This patient was a 46-year-old male patient with an 18-month history of lambda light chain multiple myeloma with Bence–Jones proteinuria. In the past he had received multiple chemotherapies including autologous PBSCT in March 1999. He only achieved a PR following high-dose therapy (HDT) and autotransplantation. Because of prior autologous SCT the patient was considered ineligible for standard allogeneic SCT. Following experimental SCT his neutrophil counts never dropped below 500/μl or thrombocyte counts below 20 000/μl. The patient showed a myeloid donor chimerism of 72% on day +26, which decreased to 9% until day +271 despite multiple DLIs (0.2 × 106/kg CD3+ cells on day 112; 1 × 106/kg on day 229; 10 × 106/kg on day 277; see Figure 1). Cytologically and immunophenotypically he maintained a PR and is currently well without further therapy.

Patient UPN 4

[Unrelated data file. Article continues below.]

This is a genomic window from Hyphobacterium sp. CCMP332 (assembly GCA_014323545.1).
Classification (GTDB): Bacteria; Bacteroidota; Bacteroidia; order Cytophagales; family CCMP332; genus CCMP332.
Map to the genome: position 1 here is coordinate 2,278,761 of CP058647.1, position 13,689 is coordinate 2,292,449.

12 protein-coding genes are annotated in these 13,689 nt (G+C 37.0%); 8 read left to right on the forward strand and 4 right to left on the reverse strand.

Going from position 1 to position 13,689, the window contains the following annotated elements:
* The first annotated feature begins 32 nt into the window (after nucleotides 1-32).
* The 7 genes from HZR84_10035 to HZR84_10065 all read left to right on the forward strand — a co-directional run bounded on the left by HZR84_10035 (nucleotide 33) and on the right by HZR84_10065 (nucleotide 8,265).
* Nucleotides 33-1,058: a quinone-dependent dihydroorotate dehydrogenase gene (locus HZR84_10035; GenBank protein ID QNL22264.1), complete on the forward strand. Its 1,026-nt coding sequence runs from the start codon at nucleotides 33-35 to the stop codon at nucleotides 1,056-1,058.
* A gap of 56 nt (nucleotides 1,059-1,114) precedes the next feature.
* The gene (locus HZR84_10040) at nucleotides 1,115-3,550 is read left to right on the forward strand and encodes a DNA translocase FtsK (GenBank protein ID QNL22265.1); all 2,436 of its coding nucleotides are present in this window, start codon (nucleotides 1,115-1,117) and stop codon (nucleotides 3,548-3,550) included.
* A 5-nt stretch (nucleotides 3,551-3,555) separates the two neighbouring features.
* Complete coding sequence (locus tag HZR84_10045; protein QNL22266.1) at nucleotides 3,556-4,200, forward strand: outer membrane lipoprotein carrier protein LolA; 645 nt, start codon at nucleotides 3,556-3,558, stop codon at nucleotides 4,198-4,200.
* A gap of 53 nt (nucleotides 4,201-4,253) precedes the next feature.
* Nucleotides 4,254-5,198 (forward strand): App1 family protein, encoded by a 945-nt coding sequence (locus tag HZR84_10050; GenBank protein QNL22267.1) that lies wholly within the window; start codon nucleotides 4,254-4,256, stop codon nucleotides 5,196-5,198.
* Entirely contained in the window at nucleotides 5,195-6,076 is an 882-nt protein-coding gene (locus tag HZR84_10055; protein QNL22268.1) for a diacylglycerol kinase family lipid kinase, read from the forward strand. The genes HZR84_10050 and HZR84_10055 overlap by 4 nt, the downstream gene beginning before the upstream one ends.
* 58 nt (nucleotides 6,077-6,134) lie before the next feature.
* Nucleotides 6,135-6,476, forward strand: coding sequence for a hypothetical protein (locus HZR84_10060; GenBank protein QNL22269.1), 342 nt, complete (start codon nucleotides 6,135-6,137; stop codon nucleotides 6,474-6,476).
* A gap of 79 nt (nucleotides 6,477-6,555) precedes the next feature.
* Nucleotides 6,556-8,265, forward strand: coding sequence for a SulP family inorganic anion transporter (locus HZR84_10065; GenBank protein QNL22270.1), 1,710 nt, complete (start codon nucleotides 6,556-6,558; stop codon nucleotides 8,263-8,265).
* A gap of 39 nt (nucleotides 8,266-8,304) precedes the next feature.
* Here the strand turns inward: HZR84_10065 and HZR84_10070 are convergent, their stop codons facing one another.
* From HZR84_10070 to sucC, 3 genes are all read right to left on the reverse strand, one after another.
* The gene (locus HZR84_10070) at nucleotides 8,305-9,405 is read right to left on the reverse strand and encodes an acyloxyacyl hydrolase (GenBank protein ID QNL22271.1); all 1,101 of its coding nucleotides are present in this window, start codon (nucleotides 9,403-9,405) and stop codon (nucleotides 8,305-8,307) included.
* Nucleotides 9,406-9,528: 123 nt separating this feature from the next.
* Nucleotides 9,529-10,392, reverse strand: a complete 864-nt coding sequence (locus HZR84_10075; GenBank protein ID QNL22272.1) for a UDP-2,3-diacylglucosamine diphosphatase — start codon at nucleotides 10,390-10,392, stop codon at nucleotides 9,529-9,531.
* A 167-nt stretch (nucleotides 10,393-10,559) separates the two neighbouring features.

This was a 56-year-old female patient with Ig-A multiple myeloma with Bence–Jones proteinuria diagnosed 3 years before transplantation with a history of multiple chemotherapies. In 1997, she received HDT plus autologous PBSCT. She experienced a relapse 19 months later. Because of this therapy she was ineligible for standard allogeneic SCT. Three months before experimental SCT she had a second autologous SCT and was in CR thereafter. Post allogeneic SCT she recovered her neutrophil counts at day 11 and her thrombocyte counts never dropped below 20 000/μl. On day 59, her donor chimerism was complete but on day 115 it had decreased to 60% in peripheral blood leukocytes, which could not be improved by DLI (0.1 × 106/kg CD3+ cells) given on day 118. At day +152 her chimerism was 90% recipient. Her further clinical course was complicated by a neutropenic colitis. Because of loss of chimerism, she was retransplanted on day 163 with unmanipulated PBSC from her original donor (3.6 × 106 CD34+ cells/kg) without conditioning therapy (Figure 1). Again she did not engraft and received her autologous ‘back-up’ on day 182. Then she recovered completely with autologous hematopoiesis. Currently, she is in CR, alive and well.